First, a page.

Not speaking to one another, Stephanie and I crossed the wet, flattened grasses and went about our task. The berries were extremely thin-skinned and squished easily between our groping fingers, tinting them a pale pink. No doubt we sampled as we went, but I suspect the taste didn’t inspire us much since red currants are so tart as to be nearly astringent, and the phantom sweetness that blooms as a faint aftertaste is something that could, I think, enchant only an adult (accustomed as we are to the charms of deferred pleasure). In any case, when my sister and I returned with our harvest—a couple of inches at the bottom of the pot—our grandmother sprinkled the berries with a bit of water and a lot of sugar, then put them on the stove to simmer while she mixed up a batch of biscuits.

“Mixed up a batch of biscuits”—what a homey-sounding phrase that is! But for exactly this reason, it’s inaccurate. I feel a curious tug toward dishonesty as I recount the details of that long-ago day: an urge toward the kind of romance so often associated with grandmothers and childhood reminiscences in general. Yet the truth is, my grandmother—my mother’s mother—wasn’t really the homey type. She wasn’t jolly or sweet or cozy the way grandmothers are supposed to be. Instead, she told Stephanie and me dirty jokes and serious, unhappy, decidedly adult stories—stories that made me worry about things, about existence in general.

Long and bony, my grandmother’s face was stained with patches of permanent deep purple under the eyes. She had a pronounced under-bite, but instead of making her look stupid or obstinate, her jutting chin suggested a kind of sly thoughtfulness. She kept a balled-up tissue forever curled under the last three fingers of her left hand to cover her mouth when she coughed, which was about every four or five minutes (she’d had whooping cough as a child, and the disease left her lungs weak and scarred).

For a time—maybe a year or so—she told us that a spider had made its home in her hair and that she had to take special care not to crush it when she slept. I don’t know if she really believed this or if she just told us this story thinking it would amuse us, but even as a child I suspected the former, and so merely smiled and nodded, not wanting to disillusion her. I don’t mean to paint a picture of my grandmother as a crazy person, but she was, at the least, a lonely and limited one. Long accustomed to poverty and to violence, she was, toward most people (including her own children), a bitter and troublesome woman.

Although for the most part a loner, when her children and their families visited on holidays, and her tongue was loosened by her favorite aperitif, “angel kisses” (crème de cacao topped with half an inch of heavy cream), she was a busy gossip, often about her own kids. It seems to me, looking back on these holiday gatherings now, that my grandmother craved, maybe even reveled in, the state of maternal despair, because she subtly goaded her children—my mother, aunts and uncles—into arguments, many of which turned physical, while she stood on the sidelines and literally wrung her hands.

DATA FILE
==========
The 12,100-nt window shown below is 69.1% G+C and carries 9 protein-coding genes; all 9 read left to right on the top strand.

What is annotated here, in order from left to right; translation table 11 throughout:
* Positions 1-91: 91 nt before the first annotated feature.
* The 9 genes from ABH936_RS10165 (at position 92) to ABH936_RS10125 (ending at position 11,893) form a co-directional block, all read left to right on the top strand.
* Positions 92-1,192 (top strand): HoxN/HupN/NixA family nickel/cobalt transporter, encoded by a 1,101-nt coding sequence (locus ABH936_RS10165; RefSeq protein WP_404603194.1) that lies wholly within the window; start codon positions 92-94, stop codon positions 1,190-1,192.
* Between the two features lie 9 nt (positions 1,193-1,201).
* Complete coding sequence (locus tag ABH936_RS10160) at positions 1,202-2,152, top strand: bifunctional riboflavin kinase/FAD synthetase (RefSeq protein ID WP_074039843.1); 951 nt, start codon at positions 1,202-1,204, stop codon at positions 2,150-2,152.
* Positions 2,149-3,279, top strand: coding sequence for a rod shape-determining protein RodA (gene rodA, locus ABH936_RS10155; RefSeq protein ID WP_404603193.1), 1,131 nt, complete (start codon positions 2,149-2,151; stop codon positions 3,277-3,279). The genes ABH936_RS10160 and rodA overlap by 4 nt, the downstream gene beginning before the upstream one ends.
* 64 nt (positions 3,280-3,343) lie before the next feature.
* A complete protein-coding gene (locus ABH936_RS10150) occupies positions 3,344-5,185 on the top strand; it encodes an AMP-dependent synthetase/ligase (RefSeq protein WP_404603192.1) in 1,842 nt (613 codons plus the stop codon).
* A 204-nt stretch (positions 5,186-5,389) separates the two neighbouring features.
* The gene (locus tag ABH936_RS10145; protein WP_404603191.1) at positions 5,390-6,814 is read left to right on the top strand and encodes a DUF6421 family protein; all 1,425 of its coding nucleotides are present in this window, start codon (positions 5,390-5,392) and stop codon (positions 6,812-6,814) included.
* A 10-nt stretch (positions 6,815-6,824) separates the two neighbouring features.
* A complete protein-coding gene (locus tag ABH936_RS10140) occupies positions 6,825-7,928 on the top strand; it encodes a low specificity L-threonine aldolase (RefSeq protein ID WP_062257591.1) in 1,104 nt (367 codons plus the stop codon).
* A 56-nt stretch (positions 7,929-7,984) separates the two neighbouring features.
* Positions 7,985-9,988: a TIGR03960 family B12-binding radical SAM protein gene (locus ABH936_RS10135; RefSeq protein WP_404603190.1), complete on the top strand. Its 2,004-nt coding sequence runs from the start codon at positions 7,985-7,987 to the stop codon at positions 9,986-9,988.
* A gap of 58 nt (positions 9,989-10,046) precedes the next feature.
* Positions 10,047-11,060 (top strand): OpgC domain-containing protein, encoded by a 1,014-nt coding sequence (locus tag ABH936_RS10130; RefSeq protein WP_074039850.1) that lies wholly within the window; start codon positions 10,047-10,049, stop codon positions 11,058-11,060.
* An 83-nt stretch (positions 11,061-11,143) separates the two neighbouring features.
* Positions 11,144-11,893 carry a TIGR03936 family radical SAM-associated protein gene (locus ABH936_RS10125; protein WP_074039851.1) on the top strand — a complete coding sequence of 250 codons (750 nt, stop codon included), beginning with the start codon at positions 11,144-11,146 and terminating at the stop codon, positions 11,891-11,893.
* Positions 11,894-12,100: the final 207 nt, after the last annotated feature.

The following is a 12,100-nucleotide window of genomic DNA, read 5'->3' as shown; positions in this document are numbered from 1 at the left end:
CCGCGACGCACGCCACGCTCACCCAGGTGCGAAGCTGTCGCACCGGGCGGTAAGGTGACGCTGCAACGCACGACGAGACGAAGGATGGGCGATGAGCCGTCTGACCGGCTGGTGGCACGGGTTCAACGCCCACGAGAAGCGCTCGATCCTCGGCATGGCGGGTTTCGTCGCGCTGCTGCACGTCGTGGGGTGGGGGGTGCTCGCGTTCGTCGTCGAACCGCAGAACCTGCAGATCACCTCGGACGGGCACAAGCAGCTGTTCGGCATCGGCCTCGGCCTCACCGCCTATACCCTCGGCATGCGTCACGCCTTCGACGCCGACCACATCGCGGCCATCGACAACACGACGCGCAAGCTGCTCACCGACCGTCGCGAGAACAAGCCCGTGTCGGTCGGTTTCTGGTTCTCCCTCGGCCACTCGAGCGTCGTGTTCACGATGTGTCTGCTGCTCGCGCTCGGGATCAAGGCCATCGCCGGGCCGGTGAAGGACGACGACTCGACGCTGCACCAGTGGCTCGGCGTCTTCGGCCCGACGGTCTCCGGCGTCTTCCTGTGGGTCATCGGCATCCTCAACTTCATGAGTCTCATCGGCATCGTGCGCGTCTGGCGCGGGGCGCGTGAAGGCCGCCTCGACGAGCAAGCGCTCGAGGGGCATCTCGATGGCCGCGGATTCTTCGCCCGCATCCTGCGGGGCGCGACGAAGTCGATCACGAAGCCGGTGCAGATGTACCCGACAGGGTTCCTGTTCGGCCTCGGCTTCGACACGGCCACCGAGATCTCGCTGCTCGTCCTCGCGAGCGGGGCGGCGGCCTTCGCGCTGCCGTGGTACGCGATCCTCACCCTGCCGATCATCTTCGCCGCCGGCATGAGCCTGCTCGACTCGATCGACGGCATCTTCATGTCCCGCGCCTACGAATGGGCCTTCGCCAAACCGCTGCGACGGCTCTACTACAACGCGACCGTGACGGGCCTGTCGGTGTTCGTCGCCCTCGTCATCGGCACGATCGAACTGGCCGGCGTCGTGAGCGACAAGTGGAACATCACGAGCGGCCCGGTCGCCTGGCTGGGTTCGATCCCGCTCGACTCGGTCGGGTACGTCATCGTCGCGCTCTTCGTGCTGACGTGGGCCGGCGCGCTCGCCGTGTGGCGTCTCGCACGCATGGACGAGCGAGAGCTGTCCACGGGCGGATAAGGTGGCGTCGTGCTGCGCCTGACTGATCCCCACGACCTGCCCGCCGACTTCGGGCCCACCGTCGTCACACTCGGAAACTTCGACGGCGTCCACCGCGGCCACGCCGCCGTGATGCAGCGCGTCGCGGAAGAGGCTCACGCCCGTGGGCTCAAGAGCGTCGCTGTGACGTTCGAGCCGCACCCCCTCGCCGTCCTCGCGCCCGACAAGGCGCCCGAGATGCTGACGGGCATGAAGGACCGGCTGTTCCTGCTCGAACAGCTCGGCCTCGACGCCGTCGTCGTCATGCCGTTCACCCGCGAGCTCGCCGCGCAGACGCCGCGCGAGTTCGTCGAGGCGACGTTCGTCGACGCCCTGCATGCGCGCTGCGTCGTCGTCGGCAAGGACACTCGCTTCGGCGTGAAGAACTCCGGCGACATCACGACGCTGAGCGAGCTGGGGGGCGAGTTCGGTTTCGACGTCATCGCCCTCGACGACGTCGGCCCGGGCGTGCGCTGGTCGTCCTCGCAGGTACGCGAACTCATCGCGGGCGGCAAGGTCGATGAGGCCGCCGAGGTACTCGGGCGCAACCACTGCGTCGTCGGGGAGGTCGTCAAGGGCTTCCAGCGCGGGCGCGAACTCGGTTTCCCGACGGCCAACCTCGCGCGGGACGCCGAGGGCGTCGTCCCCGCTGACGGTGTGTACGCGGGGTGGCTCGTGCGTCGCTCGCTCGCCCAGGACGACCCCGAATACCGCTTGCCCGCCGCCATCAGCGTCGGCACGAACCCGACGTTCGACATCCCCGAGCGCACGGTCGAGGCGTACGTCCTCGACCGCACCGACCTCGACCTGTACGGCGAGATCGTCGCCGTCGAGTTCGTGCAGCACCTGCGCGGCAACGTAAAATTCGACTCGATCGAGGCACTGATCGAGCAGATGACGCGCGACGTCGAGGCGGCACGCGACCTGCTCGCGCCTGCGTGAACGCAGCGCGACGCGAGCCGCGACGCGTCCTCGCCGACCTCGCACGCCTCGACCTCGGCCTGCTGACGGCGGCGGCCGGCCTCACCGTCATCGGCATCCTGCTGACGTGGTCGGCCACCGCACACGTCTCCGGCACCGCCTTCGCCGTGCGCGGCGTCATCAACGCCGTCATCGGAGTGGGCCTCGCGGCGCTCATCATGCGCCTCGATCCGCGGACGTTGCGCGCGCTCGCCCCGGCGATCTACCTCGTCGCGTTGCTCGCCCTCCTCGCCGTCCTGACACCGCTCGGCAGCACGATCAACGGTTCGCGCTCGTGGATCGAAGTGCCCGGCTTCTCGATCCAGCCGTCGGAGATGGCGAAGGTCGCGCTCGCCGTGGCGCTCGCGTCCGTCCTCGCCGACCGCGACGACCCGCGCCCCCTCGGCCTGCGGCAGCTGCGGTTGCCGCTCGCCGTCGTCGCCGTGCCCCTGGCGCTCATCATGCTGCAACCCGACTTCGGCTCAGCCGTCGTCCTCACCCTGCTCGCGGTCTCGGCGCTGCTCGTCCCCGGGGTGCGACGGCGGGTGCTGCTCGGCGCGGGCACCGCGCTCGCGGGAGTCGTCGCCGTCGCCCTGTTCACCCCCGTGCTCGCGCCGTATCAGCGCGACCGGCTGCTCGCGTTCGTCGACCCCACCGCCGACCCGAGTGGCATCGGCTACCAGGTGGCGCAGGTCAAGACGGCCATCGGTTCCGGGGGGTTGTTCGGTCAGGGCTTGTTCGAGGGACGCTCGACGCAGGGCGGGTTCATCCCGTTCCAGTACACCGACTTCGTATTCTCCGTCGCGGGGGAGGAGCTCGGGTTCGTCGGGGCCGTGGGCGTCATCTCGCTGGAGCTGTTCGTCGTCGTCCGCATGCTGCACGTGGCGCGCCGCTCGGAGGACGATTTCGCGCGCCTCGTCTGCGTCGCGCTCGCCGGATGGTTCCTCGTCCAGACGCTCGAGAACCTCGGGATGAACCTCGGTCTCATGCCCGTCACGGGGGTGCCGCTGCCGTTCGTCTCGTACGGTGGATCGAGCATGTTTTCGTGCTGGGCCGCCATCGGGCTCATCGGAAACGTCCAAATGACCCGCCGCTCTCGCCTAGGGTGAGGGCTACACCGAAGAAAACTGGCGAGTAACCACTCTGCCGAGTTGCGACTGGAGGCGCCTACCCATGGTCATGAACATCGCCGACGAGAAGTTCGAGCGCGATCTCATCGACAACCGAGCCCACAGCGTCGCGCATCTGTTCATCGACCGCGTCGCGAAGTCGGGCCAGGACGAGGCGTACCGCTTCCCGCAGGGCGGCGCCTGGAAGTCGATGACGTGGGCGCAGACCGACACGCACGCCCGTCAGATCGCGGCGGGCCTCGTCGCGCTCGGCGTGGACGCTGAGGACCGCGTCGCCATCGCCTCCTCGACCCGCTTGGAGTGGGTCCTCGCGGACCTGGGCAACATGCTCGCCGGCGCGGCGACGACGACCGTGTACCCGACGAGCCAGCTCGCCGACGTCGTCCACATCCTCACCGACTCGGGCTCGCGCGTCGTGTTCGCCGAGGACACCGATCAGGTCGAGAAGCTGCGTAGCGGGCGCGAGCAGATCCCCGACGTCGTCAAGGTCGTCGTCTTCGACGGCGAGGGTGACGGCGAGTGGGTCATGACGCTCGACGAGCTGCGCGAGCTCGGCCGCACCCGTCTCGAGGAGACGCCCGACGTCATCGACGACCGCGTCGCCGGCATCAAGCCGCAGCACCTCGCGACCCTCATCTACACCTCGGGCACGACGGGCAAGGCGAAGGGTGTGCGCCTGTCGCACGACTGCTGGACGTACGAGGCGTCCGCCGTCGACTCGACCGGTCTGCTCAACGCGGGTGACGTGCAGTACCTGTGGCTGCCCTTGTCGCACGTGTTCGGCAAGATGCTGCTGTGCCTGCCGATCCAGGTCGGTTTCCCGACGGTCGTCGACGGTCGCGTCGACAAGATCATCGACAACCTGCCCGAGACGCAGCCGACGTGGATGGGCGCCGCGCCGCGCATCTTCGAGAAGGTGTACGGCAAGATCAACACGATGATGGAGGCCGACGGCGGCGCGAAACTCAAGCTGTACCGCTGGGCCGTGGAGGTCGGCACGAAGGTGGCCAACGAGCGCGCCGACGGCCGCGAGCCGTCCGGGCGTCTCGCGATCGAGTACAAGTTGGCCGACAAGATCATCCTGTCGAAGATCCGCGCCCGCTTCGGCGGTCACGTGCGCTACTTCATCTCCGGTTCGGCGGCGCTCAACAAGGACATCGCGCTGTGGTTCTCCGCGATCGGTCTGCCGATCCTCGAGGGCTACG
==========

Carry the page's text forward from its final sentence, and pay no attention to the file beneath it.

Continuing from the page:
But toward me and my sister—her first grandchildren—my grandmother displayed a benign indifference. And when we stayed at her house we were left mostly to our own devices while she sat for hours near the dust-dimmed window in her kitchen, reading cheap paperback novels and drinking cup after cup of tea lightened with evaporated milk.

If my grandmother was not the cozy type, her house was even less so, and the scent of those biscuits while they baked wouldn’t have seemed homey so much as complicated. Even laced with the delicious smells of shortcake and sugared currants, the air of those three close little rooms would also have carried its usual load of other, less lovely smells: mildew, coal dust, and lingering, embarrassing odors from the bathroom (which lacked modern plumbing, meaning the toilet had to be flushed with a bucket and the bucket had to be filled at the red-handled pump in the kitchen, and this was so laborious a procedure that it was done only when absolutely necessary). There was, as well—although I didn’t recognize it as such—a smell that I think of now as a smell of sadness, a penetrating staleness or sourness that was, I believe, the product of years of overcrowded misery, because my grandmother raised all seven of her children in that three-room shack, overlooking (with her queer brand of dissociative passivity) the forced intimacies her husband imposed on their daughters, the beatings he dealt their sons, and even the barrages, both physical and verbal, that he directed against her when he was very drunk.